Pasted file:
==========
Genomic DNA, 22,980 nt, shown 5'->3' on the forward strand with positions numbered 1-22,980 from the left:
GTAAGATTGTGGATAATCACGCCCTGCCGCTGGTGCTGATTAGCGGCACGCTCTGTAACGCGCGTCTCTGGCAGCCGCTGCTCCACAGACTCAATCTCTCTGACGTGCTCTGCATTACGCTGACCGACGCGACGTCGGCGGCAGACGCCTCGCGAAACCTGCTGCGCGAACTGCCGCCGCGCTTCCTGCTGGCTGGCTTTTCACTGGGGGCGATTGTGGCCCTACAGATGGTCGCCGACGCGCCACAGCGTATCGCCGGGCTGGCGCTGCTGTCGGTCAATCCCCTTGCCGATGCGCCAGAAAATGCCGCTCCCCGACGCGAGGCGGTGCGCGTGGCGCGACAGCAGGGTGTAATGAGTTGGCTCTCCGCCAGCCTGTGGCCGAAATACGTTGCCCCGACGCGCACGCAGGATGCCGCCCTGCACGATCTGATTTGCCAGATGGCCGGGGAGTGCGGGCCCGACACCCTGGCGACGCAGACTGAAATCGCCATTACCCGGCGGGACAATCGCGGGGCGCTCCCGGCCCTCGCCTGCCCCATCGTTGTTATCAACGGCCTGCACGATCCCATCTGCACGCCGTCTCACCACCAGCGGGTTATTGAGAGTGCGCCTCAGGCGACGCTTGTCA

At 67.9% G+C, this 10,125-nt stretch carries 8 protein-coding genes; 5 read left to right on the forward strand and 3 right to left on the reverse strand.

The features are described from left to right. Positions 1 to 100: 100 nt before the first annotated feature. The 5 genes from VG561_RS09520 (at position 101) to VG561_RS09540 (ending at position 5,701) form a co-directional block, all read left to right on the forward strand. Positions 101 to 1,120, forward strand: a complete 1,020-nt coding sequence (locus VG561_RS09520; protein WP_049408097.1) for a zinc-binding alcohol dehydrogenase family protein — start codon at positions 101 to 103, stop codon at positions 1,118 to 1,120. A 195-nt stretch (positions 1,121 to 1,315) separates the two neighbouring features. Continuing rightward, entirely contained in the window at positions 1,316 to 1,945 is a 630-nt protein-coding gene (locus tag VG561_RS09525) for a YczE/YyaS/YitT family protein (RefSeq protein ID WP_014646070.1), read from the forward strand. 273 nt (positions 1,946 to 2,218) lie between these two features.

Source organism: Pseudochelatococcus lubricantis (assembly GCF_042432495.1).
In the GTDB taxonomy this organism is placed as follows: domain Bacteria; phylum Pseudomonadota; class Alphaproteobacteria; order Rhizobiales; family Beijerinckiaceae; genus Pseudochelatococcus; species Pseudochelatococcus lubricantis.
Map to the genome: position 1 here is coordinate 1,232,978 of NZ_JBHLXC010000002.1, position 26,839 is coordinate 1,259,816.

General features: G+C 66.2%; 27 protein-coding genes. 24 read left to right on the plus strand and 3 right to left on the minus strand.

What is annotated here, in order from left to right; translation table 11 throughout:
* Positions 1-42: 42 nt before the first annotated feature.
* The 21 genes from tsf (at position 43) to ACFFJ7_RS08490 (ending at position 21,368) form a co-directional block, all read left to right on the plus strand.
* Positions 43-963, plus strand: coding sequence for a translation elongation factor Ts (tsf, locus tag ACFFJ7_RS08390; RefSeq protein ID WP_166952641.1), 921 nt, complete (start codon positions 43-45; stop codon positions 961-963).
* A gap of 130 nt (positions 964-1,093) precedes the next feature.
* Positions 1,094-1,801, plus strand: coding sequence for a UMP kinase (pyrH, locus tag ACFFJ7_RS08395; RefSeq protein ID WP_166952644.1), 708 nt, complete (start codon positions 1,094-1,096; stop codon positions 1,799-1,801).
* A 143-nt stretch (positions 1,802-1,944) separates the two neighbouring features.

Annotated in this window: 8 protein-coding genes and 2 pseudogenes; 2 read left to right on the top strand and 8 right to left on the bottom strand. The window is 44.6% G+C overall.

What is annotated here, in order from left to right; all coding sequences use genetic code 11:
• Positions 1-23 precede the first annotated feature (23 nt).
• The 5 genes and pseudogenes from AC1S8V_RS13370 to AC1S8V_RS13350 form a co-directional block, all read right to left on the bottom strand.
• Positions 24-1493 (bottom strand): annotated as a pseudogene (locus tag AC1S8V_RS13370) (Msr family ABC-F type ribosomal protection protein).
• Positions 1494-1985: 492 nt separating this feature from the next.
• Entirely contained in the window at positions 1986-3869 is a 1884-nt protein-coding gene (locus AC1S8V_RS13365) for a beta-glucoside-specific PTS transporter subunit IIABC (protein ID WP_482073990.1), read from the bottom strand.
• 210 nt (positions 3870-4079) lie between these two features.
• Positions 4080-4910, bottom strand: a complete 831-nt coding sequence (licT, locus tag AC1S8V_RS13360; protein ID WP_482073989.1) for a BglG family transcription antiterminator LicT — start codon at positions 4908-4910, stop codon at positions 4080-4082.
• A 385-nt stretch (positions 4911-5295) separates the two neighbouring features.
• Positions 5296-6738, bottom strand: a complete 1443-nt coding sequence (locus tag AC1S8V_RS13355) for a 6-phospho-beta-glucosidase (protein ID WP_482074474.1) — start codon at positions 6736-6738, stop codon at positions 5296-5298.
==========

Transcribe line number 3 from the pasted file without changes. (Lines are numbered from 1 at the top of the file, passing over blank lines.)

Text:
At 67.9% G+C, this 10,125-nt stretch carries 8 protein-coding genes; 5 read left to right on the forward strand and 3 right to left on the reverse strand.